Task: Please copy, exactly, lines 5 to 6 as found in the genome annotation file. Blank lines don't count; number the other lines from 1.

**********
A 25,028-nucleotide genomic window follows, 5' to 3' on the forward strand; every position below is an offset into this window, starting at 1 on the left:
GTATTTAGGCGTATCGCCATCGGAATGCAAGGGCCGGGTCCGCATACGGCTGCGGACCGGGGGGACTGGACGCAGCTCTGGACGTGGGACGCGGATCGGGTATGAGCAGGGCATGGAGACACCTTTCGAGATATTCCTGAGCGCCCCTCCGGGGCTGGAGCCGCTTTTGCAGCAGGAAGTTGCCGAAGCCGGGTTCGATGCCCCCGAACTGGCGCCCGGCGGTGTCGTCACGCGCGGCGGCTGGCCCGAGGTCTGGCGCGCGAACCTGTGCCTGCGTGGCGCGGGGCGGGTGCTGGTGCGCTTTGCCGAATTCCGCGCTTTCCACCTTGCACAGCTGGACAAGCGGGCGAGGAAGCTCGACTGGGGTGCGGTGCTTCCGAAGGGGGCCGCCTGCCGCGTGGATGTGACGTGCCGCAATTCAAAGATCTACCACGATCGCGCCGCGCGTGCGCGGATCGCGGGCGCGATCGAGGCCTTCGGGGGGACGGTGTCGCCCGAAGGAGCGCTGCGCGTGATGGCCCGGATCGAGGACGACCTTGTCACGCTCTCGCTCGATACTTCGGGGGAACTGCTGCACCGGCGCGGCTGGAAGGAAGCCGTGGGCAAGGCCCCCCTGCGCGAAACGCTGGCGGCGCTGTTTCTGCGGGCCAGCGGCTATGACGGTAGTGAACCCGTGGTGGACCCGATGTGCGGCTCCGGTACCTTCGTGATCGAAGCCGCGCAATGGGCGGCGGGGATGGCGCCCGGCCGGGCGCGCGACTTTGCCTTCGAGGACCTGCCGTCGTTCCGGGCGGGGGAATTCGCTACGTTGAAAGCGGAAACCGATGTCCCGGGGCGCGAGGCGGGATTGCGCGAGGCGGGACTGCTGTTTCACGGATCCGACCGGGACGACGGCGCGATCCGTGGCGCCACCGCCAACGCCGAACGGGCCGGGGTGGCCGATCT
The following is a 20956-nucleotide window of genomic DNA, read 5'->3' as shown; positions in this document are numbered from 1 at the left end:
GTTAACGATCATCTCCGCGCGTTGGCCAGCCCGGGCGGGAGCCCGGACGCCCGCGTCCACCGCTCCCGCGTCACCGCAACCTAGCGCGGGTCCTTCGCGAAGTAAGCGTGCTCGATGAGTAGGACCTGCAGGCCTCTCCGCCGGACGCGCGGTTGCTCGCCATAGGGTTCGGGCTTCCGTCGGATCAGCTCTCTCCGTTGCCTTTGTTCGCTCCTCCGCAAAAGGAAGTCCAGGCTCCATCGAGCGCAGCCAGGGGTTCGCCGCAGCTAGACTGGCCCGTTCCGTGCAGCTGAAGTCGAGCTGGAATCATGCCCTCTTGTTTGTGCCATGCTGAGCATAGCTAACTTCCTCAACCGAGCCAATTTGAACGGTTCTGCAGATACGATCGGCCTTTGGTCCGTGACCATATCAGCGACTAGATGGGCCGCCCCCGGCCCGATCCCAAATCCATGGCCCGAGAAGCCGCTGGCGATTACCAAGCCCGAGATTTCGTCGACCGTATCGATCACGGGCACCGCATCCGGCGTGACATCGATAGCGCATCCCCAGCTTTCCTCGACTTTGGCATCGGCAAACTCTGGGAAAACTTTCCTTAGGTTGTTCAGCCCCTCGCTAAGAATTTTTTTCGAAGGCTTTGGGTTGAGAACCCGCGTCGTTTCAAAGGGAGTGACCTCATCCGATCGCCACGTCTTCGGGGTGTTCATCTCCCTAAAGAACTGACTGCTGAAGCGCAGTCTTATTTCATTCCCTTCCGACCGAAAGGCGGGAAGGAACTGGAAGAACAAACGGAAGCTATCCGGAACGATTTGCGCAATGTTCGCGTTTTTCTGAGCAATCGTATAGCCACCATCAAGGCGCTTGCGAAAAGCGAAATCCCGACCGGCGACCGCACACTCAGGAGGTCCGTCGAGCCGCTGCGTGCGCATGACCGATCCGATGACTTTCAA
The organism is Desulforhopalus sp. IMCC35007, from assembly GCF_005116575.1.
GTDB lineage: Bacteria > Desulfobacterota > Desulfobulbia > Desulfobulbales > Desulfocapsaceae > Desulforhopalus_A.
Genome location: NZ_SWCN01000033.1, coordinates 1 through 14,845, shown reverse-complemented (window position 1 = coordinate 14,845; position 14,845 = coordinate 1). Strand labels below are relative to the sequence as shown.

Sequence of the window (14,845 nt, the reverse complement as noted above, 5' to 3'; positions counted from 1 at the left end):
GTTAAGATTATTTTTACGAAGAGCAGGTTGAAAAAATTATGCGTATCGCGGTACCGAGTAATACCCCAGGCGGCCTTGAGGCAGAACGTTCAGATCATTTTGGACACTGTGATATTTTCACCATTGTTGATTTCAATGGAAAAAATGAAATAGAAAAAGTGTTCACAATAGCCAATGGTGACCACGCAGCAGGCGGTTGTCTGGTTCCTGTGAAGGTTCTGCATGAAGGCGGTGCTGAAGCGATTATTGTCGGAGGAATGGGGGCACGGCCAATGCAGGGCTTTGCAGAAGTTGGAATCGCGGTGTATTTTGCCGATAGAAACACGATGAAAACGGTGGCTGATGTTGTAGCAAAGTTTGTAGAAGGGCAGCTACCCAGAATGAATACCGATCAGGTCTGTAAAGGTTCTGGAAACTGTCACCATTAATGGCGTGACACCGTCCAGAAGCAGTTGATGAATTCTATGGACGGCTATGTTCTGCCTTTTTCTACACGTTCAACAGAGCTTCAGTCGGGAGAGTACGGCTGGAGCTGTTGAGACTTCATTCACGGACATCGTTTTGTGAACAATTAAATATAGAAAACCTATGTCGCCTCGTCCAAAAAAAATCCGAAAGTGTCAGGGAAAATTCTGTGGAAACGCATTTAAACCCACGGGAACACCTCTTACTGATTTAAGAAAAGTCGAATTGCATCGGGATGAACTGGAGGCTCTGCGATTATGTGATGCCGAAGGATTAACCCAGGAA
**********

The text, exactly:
The organism is Desulforhopalus sp. IMCC35007, from assembly GCF_005116575.1.
GTDB lineage: Bacteria > Desulfobacterota > Desulfobulbia > Desulfobulbales > Desulfocapsaceae > Desulforhopalus_A.